Dr. Fargas also turned a blind eye to the notorious and untenable policy called All Case Rate or ACR Payment Scheme of PhilHealth which cost PhilHealth massive losses to overpayment and fraud.
* Mr. Dennis Mas, SVP for Management Services Sector, was charged by the Ombudsman for his involvement in the POEA fake receipt scam. Mr. Mas also deliberately failed to disclose the undesirable record of the five recently promoted PhilHealth personnel despite their involvement in big-time scams.
Just for the last five years, Mr. President – 2014 to 2018 – as the 2019 report is not yet available on the COA website, I would like to share with you, my distinguished colleagues, the following:
* As of December 31, 2018 – Disallowances: P6.64 Billion
* As of December 31, 2017 – Disallowances: P6.12 Billion
* As of December 31, 2016 – Disallowances: P5.08 Billion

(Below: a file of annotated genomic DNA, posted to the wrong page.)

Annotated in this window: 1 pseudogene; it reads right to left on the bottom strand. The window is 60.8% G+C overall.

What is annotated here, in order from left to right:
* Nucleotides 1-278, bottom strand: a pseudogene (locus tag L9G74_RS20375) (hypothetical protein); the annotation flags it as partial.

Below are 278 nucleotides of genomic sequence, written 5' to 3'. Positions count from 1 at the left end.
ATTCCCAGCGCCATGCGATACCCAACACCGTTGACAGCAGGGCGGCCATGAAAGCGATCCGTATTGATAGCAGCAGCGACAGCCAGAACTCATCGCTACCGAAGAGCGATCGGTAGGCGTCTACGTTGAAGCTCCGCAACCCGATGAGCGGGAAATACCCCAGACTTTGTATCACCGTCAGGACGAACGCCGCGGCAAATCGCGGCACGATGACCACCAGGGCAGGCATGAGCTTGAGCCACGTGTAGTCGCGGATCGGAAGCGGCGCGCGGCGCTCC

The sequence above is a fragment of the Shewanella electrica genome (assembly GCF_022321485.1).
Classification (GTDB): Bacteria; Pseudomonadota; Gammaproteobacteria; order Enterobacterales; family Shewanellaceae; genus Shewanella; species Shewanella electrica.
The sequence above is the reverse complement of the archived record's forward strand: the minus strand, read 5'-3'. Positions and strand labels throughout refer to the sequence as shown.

* As of December 31, 2015 – Disallowances: P5.02 Billion
* As of December 31, 2014 – Disallowances: P3.98 Billion
Notice PhilHealth’s recurring pattern of violations of auditing rules in terms of suspensions, disallowances and charges. Today, even in the middle of a global pandemic, PhilHealth continues to face a train of anomalies, this time involving three major issues we are tackling today:
- PhilHealth’s overpriced ICT equipment;
- Manipulation of PhilHealth’s financial statements; and
- The highly irregular implementation of advanced payments to health care institutions through the Interim Reimbursement Mechanism policy, among other corrupt practices.
We dare ask: Why would maternity care package providers and freestanding dialysis centers which do not even cater to COVID-19 patients receive COVID-19 advance payments from PhilHealth? You can see P226M released to freestanding dialysis centers and P4.7M released to maternity care package providers.
To cite an example, five branches of a private freestanding dialysis center, Braun Avitum Dialysis Center Manila, recently received a total of P45,176,518 in a span of only a few days. Meanwhile, Ospital ng Maynila, a public hospital despite multiple appeals has yet to receive its PhilHealth fund reimbursement of a mere P19M.